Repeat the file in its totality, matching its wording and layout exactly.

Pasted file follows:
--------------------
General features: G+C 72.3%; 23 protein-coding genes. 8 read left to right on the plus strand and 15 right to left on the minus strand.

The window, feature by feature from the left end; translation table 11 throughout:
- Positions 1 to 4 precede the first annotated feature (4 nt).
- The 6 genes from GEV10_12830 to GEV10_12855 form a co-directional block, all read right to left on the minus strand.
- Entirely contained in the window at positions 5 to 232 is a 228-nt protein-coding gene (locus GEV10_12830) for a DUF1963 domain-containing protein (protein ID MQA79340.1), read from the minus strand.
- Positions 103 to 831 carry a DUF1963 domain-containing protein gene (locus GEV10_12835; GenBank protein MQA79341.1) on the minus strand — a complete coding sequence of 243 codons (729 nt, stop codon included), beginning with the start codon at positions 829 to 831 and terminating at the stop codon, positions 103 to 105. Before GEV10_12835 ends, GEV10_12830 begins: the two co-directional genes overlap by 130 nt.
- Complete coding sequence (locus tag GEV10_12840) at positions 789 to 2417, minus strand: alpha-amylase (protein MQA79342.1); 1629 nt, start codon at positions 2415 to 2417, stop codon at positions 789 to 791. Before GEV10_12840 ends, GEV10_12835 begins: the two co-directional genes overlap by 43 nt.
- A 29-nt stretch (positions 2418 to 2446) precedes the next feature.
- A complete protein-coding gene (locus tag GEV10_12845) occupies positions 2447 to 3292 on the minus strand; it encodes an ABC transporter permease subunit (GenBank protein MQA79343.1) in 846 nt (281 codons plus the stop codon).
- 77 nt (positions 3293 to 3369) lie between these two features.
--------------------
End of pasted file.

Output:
General features: G+C 72.3%; 23 protein-coding genes. 8 read left to right on the plus strand and 15 right to left on the minus strand.

The window, feature by feature from the left end; translation table 11 throughout:
- Positions 1 to 4 precede the first annotated feature (4 nt).
- The 6 genes from GEV10_12830 to GEV10_12855 form a co-directional block, all read right to left on the minus strand.
- Entirely contained in the window at positions 5 to 232 is a 228-nt protein-coding gene (locus GEV10_12830) for a DUF1963 domain-containing protein (protein ID MQA79340.1), read from the minus strand.
- Positions 103 to 831 carry a DUF1963 domain-containing protein gene (locus GEV10_12835; GenBank protein MQA79341.1) on the minus strand — a complete coding sequence of 243 codons (729 nt, stop codon included), beginning with the start codon at positions 829 to 831 and terminating at the stop codon, positions 103 to 105. Before GEV10_12835 ends, GEV10_12830 begins: the two co-directional genes overlap by 130 nt.
- Complete coding sequence (locus tag GEV10_12840) at positions 789 to 2417, minus strand: alpha-amylase (protein MQA79342.1); 1629 nt, start codon at positions 2415 to 2417, stop codon at positions 789 to 791. Before GEV10_12840 ends, GEV10_12835 begins: the two co-directional genes overlap by 43 nt.
- A 29-nt stretch (positions 2418 to 2446) precedes the next feature.
- A complete protein-coding gene (locus tag GEV10_12845) occupies positions 2447 to 3292 on the minus strand; it encodes an ABC transporter permease subunit (GenBank protein MQA79343.1) in 846 nt (281 codons plus the stop codon).
- 77 nt (positions 3293 to 3369) lie between these two features.